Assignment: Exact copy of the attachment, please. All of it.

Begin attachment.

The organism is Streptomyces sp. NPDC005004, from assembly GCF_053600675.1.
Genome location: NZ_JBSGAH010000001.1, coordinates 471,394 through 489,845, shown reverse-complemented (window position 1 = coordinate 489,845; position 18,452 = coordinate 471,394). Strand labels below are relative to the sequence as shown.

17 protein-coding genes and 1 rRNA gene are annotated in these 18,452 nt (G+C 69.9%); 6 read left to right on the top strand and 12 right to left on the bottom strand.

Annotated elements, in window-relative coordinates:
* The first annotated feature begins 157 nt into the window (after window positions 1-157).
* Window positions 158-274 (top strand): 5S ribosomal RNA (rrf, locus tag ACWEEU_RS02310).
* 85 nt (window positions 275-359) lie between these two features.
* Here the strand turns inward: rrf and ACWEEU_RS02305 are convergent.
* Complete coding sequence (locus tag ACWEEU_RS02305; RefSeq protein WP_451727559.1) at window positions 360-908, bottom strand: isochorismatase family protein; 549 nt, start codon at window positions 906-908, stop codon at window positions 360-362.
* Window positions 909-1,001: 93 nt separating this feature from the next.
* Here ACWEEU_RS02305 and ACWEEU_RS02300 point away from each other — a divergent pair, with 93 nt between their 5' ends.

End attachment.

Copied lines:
The organism is Streptomyces sp. NPDC005004, from assembly GCF_053600675.1.
Genome location: NZ_JBSGAH010000001.1, coordinates 471,394 through 489,845, shown reverse-complemented (window position 1 = coordinate 489,845; position 18,452 = coordinate 471,394). Strand labels below are relative to the sequence as shown.

17 protein-coding genes and 1 rRNA gene are annotated in these 18,452 nt (G+C 69.9%); 6 read left to right on the top strand and 12 right to left on the bottom strand.

Annotated elements, in window-relative coordinates:
* The first annotated feature begins 157 nt into the window (after window positions 1-157).
* Window positions 158-274 (top strand): 5S ribosomal RNA (rrf, locus tag ACWEEU_RS02310).
* 85 nt (window positions 275-359) lie between these two features.
* Here the strand turns inward: rrf and ACWEEU_RS02305 are convergent.
* Complete coding sequence (locus tag ACWEEU_RS02305; RefSeq protein WP_451727559.1) at window positions 360-908, bottom strand: isochorismatase family protein; 549 nt, start codon at window positions 906-908, stop codon at window positions 360-362.
* Window positions 909-1,001: 93 nt separating this feature from the next.
* Here ACWEEU_RS02305 and ACWEEU_RS02300 point away from each other — a divergent pair, with 93 nt between their 5' ends.